Glenn Beck became a national figure around 2009 when he left a low-rated talk show gig on CNN’s Headline News to fill Fox News’ 5 pm time slot of death. His first guest was Sarah Palin, just a couple of months after the 2008 election. Beck then caught on to the Tea Party movement that started in the early spring. His show was often filled with historical anecdotes and the shadowy history of Barack Hussein Obama.
While Beck was almost as popular as Bill O’Reilly, his content made the network uneasy and Beck used his popularity and resources to start a network that covered radio, internet streaming and the satellite networks who decided to carry The Blaze TV.
Beck managed to make a lot of enemies when he endorsed Ted Cruz for the Republican nomination. Sarah Palin and Glenn Beck were adversaries by then and her endorsement of Donald Trump a few days earlier made his endorsement a desired consolation prize. As part of Never Trump, Beck became the keynote speaker at Redstate: The Gathering.
Beck compares the Ted Cruz speech (and the NeverTrump reaction in general) to the story of Charles Sumner, a Massachusetts Senator who was nearly beaten to death by a pro-slavery Representative from South Carolina.
Beck compares Sumner to Ted Cruz as being lone figures trying to end an amoral system. Sumner was a radical, opposing both Lincoln and Grant at different times. In 1856, he gave a speech about the imposition of slavery on Kansas and comparing fellow Senator Andrew Butler of pimping out the harlot of slavery. Butler was the second cousin of Preston Brooks, who felt Sumner had attacked his family’s honor.
For whatever reason, Beck tells a story where Sumner gives the speech and Brooks grabs a cane and starts beating Sumner. Worse yet, no one else in the chamber comes to Sumner’s aid, forcing him to take refuge under a desk until Brooks breaks his cane over Sumner’s broken body. Brooks is never punished for his action.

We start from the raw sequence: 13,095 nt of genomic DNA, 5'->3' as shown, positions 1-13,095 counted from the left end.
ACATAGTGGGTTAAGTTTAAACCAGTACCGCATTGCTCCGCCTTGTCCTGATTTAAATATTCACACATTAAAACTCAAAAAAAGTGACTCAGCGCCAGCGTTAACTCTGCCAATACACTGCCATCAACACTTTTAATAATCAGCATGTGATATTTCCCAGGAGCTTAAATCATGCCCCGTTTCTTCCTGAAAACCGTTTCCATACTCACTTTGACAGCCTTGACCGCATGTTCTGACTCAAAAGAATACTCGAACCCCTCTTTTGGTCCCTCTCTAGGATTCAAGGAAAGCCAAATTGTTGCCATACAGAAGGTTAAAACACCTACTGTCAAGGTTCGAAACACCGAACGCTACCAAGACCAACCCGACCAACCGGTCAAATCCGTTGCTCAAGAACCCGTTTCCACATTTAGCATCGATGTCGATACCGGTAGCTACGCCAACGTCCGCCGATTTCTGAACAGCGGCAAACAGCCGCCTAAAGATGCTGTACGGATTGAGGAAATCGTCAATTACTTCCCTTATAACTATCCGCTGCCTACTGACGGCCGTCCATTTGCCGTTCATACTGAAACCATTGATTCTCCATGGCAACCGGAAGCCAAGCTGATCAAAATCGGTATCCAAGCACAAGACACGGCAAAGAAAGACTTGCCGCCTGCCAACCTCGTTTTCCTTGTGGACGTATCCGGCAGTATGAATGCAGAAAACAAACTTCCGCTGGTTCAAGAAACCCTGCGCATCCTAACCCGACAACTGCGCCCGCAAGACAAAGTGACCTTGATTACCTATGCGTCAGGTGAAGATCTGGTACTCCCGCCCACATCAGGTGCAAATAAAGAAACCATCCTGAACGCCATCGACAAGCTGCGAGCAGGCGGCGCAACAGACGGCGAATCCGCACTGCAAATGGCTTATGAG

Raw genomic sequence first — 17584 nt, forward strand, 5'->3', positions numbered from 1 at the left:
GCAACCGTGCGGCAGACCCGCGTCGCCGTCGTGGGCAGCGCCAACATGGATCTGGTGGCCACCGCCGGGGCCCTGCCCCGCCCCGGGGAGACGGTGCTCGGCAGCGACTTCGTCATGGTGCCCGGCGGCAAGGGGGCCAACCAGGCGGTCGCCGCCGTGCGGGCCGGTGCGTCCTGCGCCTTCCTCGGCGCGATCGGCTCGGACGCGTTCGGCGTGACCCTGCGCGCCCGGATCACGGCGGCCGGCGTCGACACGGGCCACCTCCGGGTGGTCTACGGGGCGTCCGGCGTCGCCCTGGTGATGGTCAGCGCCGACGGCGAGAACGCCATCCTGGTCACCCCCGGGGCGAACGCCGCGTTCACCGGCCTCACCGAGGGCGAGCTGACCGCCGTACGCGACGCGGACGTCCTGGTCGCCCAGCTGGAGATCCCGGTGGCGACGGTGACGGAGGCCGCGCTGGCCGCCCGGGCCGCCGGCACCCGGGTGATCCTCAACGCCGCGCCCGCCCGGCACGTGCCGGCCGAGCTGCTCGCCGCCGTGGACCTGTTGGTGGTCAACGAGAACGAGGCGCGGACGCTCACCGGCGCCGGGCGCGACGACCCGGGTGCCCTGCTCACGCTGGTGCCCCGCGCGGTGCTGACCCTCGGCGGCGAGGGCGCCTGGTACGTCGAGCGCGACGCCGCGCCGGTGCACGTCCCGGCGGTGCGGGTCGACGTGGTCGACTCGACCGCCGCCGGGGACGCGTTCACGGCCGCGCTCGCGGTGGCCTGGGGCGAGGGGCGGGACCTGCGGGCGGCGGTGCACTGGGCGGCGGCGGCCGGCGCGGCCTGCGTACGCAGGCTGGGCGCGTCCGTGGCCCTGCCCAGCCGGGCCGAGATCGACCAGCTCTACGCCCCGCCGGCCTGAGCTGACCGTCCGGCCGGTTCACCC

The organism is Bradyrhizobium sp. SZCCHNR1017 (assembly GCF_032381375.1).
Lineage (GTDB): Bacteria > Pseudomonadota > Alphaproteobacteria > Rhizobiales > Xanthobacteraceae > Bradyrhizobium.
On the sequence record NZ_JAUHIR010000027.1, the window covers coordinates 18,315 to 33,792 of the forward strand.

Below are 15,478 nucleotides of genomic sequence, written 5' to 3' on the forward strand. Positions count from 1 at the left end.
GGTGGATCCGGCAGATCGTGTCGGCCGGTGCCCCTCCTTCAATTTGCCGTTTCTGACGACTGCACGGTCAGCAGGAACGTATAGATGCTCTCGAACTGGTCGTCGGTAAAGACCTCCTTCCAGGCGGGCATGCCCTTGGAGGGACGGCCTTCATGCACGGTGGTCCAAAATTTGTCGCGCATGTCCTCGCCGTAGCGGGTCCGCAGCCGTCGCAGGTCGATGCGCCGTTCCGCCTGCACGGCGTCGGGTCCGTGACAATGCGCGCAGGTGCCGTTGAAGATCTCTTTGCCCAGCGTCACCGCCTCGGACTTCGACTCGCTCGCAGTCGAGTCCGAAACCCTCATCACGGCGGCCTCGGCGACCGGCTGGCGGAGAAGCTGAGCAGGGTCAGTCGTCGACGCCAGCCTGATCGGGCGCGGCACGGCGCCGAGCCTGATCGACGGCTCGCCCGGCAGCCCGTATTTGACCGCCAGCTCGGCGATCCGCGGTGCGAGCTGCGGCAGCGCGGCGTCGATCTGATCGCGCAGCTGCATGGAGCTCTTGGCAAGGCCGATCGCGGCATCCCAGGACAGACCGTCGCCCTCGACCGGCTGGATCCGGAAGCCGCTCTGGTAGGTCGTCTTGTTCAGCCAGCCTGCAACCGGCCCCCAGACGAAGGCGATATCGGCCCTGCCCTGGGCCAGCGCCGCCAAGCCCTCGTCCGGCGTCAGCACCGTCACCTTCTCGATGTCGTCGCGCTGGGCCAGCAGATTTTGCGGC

In reality, Sumner gave the speech without incident. Brooks took his ire to Laurence Massillon Keitt, a fellow Congressman, looking for the proper response. Keitt suggested that Sumner was not worthy of a duel and that he should merely be beaten like a dog (or a slave). Keitt’s sense of honor was questionable, given that he tried to strangle another legislator two years later.
The beating started in a nearly empty chamber where Brooks clocked Sumner in the back of the head. Instead of the desk protecting him, it actually acted as a cage as it was bolted to the floor. Brooks’ friend Keitt prevented any assistance by holding everyone back with both a gun and a cane. Fittingly, the pugnacious Keitt was killed in the Civil War. Brooks resigned his seat, only to be reelected, but died before taking office again. Sumner eventually recovered from the beating after two years and returned to Congress where he served until his death in 1874. He saw the death of the Confederate South and both the men responsible for his savage beating.
Beck’s version of the story is of a man without a party. Sumner was actually an early Republican and stayed with the party for the rest of his life. He was mostly hated by the South. Ironically, the attack by Brooks and the subsequent taunting by the Southern congressmen accelerated the Civil War which would end slavery in the United States.
I find it interesting that Beck uses this story to fit his narrative, rather than the more interesting historical reality. Even better, he used this same story three years ago as an allegory to Rand Paul. In that version, Brooks ripped the desk from its bolted foundation and Sumner came back three years later to “finish the speech.”